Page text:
Govt removes 12 items from Essential Commodities list; decontrols sugar
The government on Tuesday gave permission to the removal of 12 items from the purview of Essential Commodities Act 1955 in order to lift controls pertaining to their processing, movement, storage and marketing.
Of the 29 items at present governed by the ECA, 12 will be removed from its purview and a notification to this effect will be issued shortly, an official spokesperson said in New Delhi after the meeting of the Union Cabinet.
The 12 items include textile machinery, textiles made from silk, textiles made wholly or in part from man-made cellulosic and non-cellulosic filament yarn.
Other items to be removed are man-made cellulosic and non cellulosic staple fibres and yarn made from four materials namely wool, man made cellulosic spun and non-spun fibre and silk.
However, food stuffs, cotton and woollen textiles, raw cotton, either ginned or unginned and cotton seed, raw jute, jute textiles and yarn wholly made from cotton will continue to be in the list of the essential commodities.
The government by a notified order can declare any commodity as 'essential' for the purpose of ECA 1955. Section 3 of the Act empowers the government to control production, supply, distribution, trade and commerce of such commodities.
This gives controlling powers to the state for trading and marketing these commodities in the country.
Under the Act government controls production and price, regulates storage, transport, distribution, disposal and consumption of the commodities.
Govt approves full decontrol of sugar
The government also cleared giving full effect to decontrol of sugar during the coming financial year beginning April 1, 2002.
Stating this after a meeting of the Union Cabinet, an official spokesperson said the sugar decontrol would be effected after futures trading in the commodity becomes operational.
Sugar at present is a controlled commodity on account of which 15 per cent of the release in the market is channelled through the Public Distribution System.
In the event of the full decontrol, to be effected in the next fiscal, millers will be able to unload the entire quantity in the open market.
There is a three monthly release mechanism under which each factory is allotted a quantum it can unload in the market and the aggregate nationwide quota is also fixed. This will, however, stay even after full decontrol.
In the previous Union Budget, Finance Minister Yashwant Sinha had described the full sugar decontrol process as irreversible and linked it with the futures trading in the commodity.
The two are intertwined as full decontrol ensures greater volumes for futures trading and better chances of price discovery.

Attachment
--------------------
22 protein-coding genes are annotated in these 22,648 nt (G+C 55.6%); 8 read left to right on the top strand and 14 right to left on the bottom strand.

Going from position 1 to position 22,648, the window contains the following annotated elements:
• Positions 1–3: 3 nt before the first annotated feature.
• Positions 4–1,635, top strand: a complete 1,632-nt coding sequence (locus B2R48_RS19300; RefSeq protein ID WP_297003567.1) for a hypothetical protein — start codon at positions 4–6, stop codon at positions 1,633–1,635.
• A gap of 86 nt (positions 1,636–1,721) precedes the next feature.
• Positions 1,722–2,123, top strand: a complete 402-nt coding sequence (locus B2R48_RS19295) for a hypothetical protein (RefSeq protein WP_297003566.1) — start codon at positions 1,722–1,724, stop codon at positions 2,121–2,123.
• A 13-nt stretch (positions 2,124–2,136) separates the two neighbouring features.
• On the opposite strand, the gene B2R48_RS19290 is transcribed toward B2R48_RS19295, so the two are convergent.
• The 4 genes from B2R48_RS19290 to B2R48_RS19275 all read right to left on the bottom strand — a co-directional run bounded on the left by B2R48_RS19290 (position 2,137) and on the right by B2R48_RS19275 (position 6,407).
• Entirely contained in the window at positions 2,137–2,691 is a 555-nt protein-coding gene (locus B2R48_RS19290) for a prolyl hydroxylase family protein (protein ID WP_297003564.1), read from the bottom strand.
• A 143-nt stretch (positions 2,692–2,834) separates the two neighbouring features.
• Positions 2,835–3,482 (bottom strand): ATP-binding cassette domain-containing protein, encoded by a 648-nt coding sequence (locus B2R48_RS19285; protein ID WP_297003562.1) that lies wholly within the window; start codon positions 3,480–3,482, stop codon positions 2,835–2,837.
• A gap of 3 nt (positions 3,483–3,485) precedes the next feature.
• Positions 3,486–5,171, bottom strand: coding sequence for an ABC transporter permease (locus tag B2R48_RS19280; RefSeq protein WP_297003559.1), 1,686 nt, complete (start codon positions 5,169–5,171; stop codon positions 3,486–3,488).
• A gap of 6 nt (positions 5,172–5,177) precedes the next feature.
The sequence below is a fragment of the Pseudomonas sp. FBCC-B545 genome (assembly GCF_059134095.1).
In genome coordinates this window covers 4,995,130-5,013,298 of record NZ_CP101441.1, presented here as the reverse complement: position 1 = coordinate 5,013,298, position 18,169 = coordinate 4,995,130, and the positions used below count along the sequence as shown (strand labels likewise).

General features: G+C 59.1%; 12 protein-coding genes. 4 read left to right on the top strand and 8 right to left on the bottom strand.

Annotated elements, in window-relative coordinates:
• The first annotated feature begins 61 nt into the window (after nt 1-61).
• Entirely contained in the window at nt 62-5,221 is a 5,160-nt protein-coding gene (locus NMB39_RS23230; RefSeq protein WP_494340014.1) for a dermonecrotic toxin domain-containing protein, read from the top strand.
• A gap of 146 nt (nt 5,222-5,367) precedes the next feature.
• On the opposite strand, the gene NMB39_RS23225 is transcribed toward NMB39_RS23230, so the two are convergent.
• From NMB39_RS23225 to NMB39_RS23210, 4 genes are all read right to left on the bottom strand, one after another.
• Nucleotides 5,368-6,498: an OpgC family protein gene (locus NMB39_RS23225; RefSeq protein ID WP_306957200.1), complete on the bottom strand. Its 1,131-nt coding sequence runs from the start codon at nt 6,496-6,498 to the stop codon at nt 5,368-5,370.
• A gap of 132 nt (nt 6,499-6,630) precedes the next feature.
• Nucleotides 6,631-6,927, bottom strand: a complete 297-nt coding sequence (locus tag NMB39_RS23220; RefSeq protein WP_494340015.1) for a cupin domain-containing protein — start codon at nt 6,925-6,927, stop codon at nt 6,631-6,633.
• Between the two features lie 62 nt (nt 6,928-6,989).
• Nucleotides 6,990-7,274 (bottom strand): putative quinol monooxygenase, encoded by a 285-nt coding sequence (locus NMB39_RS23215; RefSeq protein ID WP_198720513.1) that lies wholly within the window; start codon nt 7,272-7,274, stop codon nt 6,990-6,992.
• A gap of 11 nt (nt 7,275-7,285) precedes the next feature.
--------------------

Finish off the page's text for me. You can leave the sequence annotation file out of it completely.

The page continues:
The government has given in-principle clearance to three companies for sugar futures, E-Commodities Ltd and E-Sugar India of Bombay and Hyderabad-based NCS Infotech who have 10 months to put the process in place from December 2001.
As part of the phased decontrol, government has also switched over to three monthly release mechanism, however, mills can only sell one half of their quota in the first 45 days of a quarter to avoid any crash in prices.
Curbs on movement of grains to go
The Cabinet also decided to remove the requirement of licensing of dealers as also restrictions on storage and movement of wheat, paddy and rice, coarse grains, sugar, edible oilseeds and edible oil.
A central order would be issued under Section 3 of the Essential Commodities Act (ECA), 1955 removing the requirement of licensing and restrictions on storage and movement of these commodities, an official spokesperson told reporters.
In view of the relatively more comfortable food situation, it was felt that restrictions like licensing of dealers, limits on stock and control on movement are no longer needed, she said.
The government felt restrictions only hampered the growth of the agricultural sector and promotion of food processing industries in rapidly changing economic scenario and
Facilitating free trade and movement of foodgrains would enable farmers to get best prices for their produce, achieve price stability and ensure availability of foodgrains in deficit areas, the spokesperson said.
Removal of hurdles would also be in the interest of the consumers all over the country, specially for those in the lower income group, she said.
The Essential Commodities Act, 1955 provides for the control of the production, supply and distribution of essential commodities.
Powers to issue control orders under the Act have been delegated by the Centre to the state governments.
CII welcomes moves on divestment, ECA, drug policy
Welcoming the Cabinet nod for divestment of VSNL and IBP, the Confederation of Indian Industry stated that it would give an impetus to the privatisation process besides sending positive signals and improving the investment climate.
This would also help in garnering resources to reduce fiscal deficit. CII hoped that the process would gather momentum and the other identified PSUs would also be divested in due course of time.
The Confederation also welcomed the Cabinet decision to decontrol sugar and remove 12 items from the purview of the Essential Commodities Act. The full decontrol of sugar would allow millers to unload the entire quantity in the open market and the introduction of futures trading would ensure greater volumes and better chances of price recovery.
Welcoming the new drug policy, CII stated that it would provide a stimulus to indigenous R & D besides attracting investments into this sector. It would also improve the competitiveness of the Indian pharma sector, CII added.
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